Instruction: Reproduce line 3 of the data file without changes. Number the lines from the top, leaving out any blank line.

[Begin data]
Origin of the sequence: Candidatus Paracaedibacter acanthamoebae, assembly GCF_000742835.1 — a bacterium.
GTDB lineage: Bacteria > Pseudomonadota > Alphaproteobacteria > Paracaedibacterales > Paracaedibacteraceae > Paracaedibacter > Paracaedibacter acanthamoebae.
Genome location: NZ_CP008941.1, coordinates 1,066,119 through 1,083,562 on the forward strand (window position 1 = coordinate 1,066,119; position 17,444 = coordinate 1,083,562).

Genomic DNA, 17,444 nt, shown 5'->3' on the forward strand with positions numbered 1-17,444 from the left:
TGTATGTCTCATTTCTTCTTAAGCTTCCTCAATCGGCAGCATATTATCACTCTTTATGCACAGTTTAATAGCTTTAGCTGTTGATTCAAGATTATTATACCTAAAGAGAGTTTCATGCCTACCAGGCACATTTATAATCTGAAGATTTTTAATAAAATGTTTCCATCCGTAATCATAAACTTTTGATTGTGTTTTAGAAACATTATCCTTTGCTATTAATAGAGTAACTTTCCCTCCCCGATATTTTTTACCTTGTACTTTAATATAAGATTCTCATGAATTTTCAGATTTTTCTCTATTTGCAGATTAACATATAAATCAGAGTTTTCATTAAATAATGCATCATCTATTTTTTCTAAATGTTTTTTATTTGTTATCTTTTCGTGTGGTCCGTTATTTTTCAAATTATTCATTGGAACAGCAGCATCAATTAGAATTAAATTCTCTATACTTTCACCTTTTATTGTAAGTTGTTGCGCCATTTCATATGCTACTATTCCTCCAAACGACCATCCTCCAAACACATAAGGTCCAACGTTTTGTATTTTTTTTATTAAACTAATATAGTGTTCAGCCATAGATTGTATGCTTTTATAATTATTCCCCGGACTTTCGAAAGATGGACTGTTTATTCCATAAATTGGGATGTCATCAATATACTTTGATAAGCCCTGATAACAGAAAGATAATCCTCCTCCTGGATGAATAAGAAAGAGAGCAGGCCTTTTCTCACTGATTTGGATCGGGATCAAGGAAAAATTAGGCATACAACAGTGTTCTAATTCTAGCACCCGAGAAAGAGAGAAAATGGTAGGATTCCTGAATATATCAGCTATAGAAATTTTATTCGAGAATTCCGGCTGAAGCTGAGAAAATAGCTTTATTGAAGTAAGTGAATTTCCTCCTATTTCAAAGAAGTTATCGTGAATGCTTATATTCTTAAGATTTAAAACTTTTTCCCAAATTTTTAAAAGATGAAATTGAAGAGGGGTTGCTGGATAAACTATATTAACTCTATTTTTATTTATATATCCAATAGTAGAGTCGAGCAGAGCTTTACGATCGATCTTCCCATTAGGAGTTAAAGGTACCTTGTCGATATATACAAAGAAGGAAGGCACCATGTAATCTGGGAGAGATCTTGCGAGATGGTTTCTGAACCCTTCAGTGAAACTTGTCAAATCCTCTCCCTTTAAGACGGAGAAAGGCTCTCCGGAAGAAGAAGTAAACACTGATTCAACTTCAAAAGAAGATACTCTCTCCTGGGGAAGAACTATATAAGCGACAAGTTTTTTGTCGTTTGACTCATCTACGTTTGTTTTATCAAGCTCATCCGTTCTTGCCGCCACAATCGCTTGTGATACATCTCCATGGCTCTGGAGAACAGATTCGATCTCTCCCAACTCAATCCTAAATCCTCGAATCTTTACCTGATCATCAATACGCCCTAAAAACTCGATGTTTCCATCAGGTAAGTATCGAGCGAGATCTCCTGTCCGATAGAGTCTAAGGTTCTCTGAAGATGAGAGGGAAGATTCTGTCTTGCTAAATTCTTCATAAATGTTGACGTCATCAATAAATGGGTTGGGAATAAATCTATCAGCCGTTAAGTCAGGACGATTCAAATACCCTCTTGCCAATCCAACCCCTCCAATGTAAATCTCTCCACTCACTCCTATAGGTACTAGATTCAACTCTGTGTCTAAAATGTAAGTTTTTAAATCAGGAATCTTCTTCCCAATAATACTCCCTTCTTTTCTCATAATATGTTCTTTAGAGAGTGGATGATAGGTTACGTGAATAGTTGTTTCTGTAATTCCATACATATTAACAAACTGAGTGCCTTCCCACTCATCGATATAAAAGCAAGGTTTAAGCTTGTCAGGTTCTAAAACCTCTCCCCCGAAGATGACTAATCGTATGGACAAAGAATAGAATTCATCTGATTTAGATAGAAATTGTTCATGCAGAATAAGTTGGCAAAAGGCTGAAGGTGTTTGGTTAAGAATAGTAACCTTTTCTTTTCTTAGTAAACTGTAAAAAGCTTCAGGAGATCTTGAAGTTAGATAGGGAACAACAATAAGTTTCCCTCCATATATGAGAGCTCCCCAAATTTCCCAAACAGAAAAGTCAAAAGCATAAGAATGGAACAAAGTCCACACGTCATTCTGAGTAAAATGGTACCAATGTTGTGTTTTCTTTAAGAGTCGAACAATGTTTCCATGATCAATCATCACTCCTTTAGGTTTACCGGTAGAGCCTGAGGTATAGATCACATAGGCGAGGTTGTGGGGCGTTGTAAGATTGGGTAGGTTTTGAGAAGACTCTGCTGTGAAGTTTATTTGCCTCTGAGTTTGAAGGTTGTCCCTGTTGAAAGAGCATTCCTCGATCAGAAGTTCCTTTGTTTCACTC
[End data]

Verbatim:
Genome location: NZ_CP008941.1, coordinates 1,066,119 through 1,083,562 on the forward strand (window position 1 = coordinate 1,066,119; position 17,444 = coordinate 1,083,562).